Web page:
Romance, writing, and the thrill of the unknown: a review of Dorothy L. Sayers’ long lost Love All

Melody Lewis 9 February 2022
Image Credit: Anna Piper-Thompson

Stepping into the Playroom from the tepid streets of mild February evening in Cambridge, the steady hum of the humid Venice canals and the golden glow of a mid-summer’s day in Italy transported me directly to the heart of the glorious Mediterranean, offering an escapist dream from the trials and tribulations of the hectic Cambridge week. For a blissful two hours I could sit back and relax, and watch as this hilarious, calamitous series of events played out before me.

Dorothy L. Sayers’ 1940 comedy of manners, Love All traces the misadventures of a romance writer, who runs off with his mistress to Venice, only to have his world turned upside down when he discovers that, during his absence, his wife has secretly become a successful playwright back in London, leaving her no time to grant him the divorce she promised. This frightfully funny parlour comedy discusses the issue of career versus family, and the place of women in marriage in a starkly modern way for a play that has not been performed on stage in eighty years, leaving the audience feeling fresh and rejuvenated as they tumbled out once again onto the cool cobbled streets of Cambridge, leaving London and Venice behind them.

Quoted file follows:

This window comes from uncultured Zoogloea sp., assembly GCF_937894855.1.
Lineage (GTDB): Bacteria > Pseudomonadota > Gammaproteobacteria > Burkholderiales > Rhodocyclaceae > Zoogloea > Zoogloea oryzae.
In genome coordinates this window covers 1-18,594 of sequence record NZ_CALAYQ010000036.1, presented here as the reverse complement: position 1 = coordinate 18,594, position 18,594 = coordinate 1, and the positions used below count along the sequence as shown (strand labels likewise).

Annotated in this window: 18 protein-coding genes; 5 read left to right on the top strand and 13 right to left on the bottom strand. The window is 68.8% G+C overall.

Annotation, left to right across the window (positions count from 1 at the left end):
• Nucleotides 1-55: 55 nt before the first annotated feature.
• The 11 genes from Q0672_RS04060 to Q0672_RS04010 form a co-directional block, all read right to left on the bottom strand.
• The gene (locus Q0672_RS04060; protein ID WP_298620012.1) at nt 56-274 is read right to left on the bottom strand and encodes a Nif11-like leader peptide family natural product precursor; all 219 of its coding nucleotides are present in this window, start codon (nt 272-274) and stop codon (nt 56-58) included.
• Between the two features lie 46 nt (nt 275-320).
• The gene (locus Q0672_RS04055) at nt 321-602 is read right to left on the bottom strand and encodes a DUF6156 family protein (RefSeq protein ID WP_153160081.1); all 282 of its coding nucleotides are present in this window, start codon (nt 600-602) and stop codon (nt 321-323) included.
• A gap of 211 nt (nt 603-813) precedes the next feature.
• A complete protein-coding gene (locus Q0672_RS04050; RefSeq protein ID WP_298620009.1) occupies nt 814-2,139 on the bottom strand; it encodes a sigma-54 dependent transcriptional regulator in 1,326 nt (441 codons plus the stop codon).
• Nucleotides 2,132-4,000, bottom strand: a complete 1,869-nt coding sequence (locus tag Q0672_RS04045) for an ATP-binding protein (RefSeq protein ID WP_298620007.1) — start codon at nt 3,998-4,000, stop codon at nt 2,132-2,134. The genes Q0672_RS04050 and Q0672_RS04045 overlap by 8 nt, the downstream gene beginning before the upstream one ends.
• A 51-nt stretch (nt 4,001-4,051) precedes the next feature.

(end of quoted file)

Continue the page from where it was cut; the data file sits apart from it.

Sticking to the original 1940s setting was certainly the right choice for this play, as it endowed the characters with a certain level of believability that may have been lost had the play been brought up to date and modernised in its staging. The costumes and set design were nothing short of incredible, adding flair and elegance to an already fantastic piece of theatre. Inika Murkumbi’s designer’s eye for detail left nothing untouched, and Ioana Dobre’s prowess provided the cast with a sleek and glamorous set that perfectly transitioned between the rustic charm of a Venetian flat and the sophisticated London office of a popular playwright.

The intimate setting of the Corpus Playroom was perfect for Dorothy L. Sayers’ quirky and familial comedy; the proximity of the actors gave a real sense that the audience were not merely watching, but truly involved in the play, a piece of the set perhaps or even an additional, silent background character. The actors demonstrated skill and an incredible mastery of what, at times, was a rather wordy and intricate script, recounting with ease lines that made the audience laugh out loud time and time again. A particularly striking performance came from the fantastic Gabriel Jones, who brought pace to the play with his character’s quick-witted quips and marvellous theatrical exaggeration.

Praise must of course be given to the brilliant director, Frances Myatt, and her vision to bring this perfect gem of a play to life once again. Each scene was treated with care and attention, and Sayers’ dialogue shone thanks to the talent of the actors and entire production team. Fans and newcomers to Sayers’ work alike must take the chance to see this wonderful piece of theatre and be part of a unique, and interesting project to bring this lovely play back to life.

4/5 Stars.

Love All is on at the Corpus Playroom from the 9th to the 12th February at 7PM. Tickets can be found here